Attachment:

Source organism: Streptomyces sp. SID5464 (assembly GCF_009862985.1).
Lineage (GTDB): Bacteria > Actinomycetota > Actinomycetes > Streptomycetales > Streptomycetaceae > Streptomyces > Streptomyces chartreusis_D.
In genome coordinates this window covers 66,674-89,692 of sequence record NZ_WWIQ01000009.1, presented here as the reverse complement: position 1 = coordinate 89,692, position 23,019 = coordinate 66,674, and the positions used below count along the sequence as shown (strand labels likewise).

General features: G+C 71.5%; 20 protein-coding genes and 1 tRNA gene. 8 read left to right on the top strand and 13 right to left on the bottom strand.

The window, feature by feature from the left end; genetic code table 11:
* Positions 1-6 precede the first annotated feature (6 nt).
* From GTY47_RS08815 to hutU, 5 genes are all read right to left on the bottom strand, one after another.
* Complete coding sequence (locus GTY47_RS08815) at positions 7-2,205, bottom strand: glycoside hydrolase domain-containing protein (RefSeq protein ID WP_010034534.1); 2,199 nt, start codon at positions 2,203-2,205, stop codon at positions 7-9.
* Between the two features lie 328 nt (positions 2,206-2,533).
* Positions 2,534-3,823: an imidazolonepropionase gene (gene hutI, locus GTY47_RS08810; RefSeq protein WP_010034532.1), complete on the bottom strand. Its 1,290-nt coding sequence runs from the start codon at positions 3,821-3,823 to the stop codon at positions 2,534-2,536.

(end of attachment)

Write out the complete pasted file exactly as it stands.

Source organism: Streptomyces sp. SID5464 (assembly GCF_009862985.1).
Lineage (GTDB): Bacteria > Actinomycetota > Actinomycetes > Streptomycetales > Streptomycetaceae > Streptomyces > Streptomyces chartreusis_D.
In genome coordinates this window covers 66,674-89,692 of sequence record NZ_WWIQ01000009.1, presented here as the reverse complement: position 1 = coordinate 89,692, position 23,019 = coordinate 66,674, and the positions used below count along the sequence as shown (strand labels likewise).

General features: G+C 71.5%; 20 protein-coding genes and 1 tRNA gene. 8 read left to right on the top strand and 13 right to left on the bottom strand.

The window, feature by feature from the left end; genetic code table 11:
* Positions 1-6 precede the first annotated feature (6 nt).
* From GTY47_RS08815 to hutU, 5 genes are all read right to left on the bottom strand, one after another.
* Complete coding sequence (locus GTY47_RS08815) at positions 7-2,205, bottom strand: glycoside hydrolase domain-containing protein (RefSeq protein ID WP_010034534.1); 2,199 nt, start codon at positions 2,203-2,205, stop codon at positions 7-9.
* Between the two features lie 328 nt (positions 2,206-2,533).
* Positions 2,534-3,823: an imidazolonepropionase gene (gene hutI, locus GTY47_RS08810; RefSeq protein WP_010034532.1), complete on the bottom strand. Its 1,290-nt coding sequence runs from the start codon at positions 3,821-3,823 to the stop codon at positions 2,534-2,536.